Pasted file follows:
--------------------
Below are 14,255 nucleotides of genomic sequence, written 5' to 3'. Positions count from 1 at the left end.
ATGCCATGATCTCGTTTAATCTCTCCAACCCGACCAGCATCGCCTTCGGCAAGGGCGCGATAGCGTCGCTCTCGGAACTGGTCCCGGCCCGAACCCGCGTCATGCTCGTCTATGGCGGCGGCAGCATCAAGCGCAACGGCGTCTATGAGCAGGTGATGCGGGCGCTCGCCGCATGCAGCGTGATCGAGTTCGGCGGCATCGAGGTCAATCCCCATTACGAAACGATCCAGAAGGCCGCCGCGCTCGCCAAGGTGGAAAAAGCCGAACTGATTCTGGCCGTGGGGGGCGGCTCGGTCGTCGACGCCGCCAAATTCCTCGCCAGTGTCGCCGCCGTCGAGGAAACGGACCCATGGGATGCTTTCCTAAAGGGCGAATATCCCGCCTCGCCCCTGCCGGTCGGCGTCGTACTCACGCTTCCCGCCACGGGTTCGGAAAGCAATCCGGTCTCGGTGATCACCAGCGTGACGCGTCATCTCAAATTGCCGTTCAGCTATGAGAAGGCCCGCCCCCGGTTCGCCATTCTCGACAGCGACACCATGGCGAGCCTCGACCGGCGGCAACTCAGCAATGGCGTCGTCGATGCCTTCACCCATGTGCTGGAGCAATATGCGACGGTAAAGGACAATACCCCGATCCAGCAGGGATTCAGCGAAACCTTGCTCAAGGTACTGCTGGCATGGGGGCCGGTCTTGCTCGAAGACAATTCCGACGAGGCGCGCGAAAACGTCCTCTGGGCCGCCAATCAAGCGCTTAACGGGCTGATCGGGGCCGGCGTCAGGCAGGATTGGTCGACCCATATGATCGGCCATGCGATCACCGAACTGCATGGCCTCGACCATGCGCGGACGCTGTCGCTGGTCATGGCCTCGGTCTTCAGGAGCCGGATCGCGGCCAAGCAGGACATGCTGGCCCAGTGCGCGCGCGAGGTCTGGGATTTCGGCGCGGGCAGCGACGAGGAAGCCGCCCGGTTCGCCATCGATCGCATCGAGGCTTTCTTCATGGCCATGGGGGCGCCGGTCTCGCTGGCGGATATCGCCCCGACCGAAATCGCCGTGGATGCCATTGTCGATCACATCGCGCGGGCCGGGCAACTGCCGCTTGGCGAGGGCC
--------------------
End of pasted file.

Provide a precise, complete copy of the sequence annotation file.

Below are 14,255 nucleotides of genomic sequence, written 5' to 3'. Positions count from 1 at the left end.
ATGCCATGATCTCGTTTAATCTCTCCAACCCGACCAGCATCGCCTTCGGCAAGGGCGCGATAGCGTCGCTCTCGGAACTGGTCCCGGCCCGAACCCGCGTCATGCTCGTCTATGGCGGCGGCAGCATCAAGCGCAACGGCGTCTATGAGCAGGTGATGCGGGCGCTCGCCGCATGCAGCGTGATCGAGTTCGGCGGCATCGAGGTCAATCCCCATTACGAAACGATCCAGAAGGCCGCCGCGCTCGCCAAGGTGGAAAAAGCCGAACTGATTCTGGCCGTGGGGGGCGGCTCGGTCGTCGACGCCGCCAAATTCCTCGCCAGTGTCGCCGCCGTCGAGGAAACGGACCCATGGGATGCTTTCCTAAAGGGCGAATATCCCGCCTCGCCCCTGCCGGTCGGCGTCGTACTCACGCTTCCCGCCACGGGTTCGGAAAGCAATCCGGTCTCGGTGATCACCAGCGTGACGCGTCATCTCAAATTGCCGTTCAGCTATGAGAAGGCCCGCCCCCGGTTCGCCATTCTCGACAGCGACACCATGGCGAGCCTCGACCGGCGGCAACTCAGCAATGGCGTCGTCGATGCCTTCACCCATGTGCTGGAGCAATATGCGACGGTAAAGGACAATACCCCGATCCAGCAGGGATTCAGCGAAACCTTGCTCAAGGTACTGCTGGCATGGGGGCCGGTCTTGCTCGAAGACAATTCCGACGAGGCGCGCGAAAACGTCCTCTGGGCCGCCAATCAAGCGCTTAACGGGCTGATCGGGGCCGGCGTCAGGCAGGATTGGTCGACCCATATGATCGGCCATGCGATCACCGAACTGCATGGCCTCGACCATGCGCGGACGCTGTCGCTGGTCATGGCCTCGGTCTTCAGGAGCCGGATCGCGGCCAAGCAGGACATGCTGGCCCAGTGCGCGCGCGAGGTCTGGGATTTCGGCGCGGGCAGCGACGAGGAAGCCGCCCGGTTCGCCATCGATCGCATCGAGGCTTTCTTCATGGCCATGGGGGCGCCGGTCTCGCTGGCGGATATCGCCCCGACCGAAATCGCCGTGGATGCCATTGTCGATCACATCGCGCGGGCCGGGCAACTGCCGCTTGGCGAGGGCC